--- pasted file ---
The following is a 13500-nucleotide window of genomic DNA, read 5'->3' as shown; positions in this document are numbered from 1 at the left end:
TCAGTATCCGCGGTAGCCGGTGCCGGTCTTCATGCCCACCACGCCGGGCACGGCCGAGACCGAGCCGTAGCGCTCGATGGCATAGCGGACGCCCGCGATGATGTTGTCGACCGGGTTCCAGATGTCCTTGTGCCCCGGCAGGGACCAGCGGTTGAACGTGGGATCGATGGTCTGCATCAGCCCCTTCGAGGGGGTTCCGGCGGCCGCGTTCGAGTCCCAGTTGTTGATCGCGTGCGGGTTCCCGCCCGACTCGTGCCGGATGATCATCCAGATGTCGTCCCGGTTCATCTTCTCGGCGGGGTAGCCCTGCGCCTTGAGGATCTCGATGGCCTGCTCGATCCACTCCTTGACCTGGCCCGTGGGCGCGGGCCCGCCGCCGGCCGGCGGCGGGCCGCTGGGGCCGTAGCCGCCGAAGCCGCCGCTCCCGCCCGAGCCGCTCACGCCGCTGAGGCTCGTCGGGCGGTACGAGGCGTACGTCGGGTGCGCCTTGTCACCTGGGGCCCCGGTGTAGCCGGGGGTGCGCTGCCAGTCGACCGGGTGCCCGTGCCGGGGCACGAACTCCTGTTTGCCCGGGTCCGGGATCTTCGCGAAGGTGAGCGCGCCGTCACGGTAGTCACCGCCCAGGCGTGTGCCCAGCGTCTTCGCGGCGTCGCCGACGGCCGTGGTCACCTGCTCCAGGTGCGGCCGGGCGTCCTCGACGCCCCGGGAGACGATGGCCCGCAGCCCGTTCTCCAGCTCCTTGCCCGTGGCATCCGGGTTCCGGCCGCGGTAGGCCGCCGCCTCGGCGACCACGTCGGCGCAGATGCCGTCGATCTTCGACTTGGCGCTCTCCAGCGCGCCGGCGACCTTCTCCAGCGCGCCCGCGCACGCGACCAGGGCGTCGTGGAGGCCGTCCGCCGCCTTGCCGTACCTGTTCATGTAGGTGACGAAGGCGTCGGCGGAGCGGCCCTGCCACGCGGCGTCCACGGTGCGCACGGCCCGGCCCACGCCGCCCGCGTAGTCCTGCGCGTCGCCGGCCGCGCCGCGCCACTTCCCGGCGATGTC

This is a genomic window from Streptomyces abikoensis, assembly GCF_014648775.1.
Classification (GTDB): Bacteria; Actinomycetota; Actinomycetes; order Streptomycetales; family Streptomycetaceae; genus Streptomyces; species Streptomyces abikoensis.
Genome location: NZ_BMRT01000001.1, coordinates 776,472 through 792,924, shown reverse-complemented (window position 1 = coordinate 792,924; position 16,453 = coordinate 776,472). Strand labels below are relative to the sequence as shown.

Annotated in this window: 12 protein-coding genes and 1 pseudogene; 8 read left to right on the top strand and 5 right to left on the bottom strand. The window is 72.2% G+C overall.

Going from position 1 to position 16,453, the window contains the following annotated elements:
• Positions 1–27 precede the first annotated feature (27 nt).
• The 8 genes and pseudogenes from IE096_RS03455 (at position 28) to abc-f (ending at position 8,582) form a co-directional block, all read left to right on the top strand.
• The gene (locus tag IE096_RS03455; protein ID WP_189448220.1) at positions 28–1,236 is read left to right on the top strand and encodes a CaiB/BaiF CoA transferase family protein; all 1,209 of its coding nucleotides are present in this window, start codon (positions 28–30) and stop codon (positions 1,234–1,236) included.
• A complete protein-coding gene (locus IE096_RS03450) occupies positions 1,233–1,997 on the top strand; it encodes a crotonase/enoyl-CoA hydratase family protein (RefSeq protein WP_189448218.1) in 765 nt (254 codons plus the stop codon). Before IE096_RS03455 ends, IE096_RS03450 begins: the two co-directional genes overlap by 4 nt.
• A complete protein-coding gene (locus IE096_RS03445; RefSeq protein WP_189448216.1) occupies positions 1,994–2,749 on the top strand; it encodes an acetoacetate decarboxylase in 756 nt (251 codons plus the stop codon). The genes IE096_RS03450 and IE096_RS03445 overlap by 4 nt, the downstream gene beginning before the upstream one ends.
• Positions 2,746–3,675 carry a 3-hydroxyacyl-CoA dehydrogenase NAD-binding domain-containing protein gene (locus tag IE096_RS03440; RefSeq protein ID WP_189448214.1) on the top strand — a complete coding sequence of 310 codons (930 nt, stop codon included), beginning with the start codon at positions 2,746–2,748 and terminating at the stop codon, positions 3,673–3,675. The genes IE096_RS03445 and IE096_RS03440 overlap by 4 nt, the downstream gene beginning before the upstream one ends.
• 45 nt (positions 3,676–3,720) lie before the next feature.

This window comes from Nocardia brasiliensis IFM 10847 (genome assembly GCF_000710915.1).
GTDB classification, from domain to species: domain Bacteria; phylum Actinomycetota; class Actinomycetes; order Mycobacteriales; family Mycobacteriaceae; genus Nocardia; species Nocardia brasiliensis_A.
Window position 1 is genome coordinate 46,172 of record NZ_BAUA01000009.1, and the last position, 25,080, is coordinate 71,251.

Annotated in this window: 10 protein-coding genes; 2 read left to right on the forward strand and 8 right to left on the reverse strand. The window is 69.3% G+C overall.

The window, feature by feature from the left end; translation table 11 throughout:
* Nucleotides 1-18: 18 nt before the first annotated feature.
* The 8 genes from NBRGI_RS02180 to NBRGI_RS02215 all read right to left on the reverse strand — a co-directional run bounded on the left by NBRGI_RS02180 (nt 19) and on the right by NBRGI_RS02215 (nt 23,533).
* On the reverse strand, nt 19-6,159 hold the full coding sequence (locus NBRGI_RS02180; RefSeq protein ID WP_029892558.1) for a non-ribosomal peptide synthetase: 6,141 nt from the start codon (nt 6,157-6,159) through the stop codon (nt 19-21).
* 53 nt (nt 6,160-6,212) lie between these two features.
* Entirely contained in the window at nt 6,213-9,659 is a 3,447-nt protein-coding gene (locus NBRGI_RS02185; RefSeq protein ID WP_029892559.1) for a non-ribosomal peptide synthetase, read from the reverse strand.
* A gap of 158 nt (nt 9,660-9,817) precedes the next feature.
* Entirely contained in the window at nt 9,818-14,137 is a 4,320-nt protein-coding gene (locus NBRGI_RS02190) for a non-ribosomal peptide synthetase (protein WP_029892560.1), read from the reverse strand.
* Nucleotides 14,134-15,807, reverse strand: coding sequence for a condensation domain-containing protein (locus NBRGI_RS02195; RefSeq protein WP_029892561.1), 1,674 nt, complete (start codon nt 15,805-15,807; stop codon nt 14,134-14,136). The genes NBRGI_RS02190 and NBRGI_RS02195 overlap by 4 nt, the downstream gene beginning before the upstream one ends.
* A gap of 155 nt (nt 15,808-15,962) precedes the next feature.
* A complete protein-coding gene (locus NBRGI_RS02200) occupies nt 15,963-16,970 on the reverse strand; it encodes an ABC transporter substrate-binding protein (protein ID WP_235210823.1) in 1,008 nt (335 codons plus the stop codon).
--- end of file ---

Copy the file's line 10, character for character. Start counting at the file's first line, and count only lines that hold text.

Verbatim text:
• The gene (locus tag IE096_RS03455; protein ID WP_189448220.1) at positions 28–1,236 is read left to right on the top strand and encodes a CaiB/BaiF CoA transferase family protein; all 1,209 of its coding nucleotides are present in this window, start codon (positions 28–30) and stop codon (positions 1,234–1,236) included.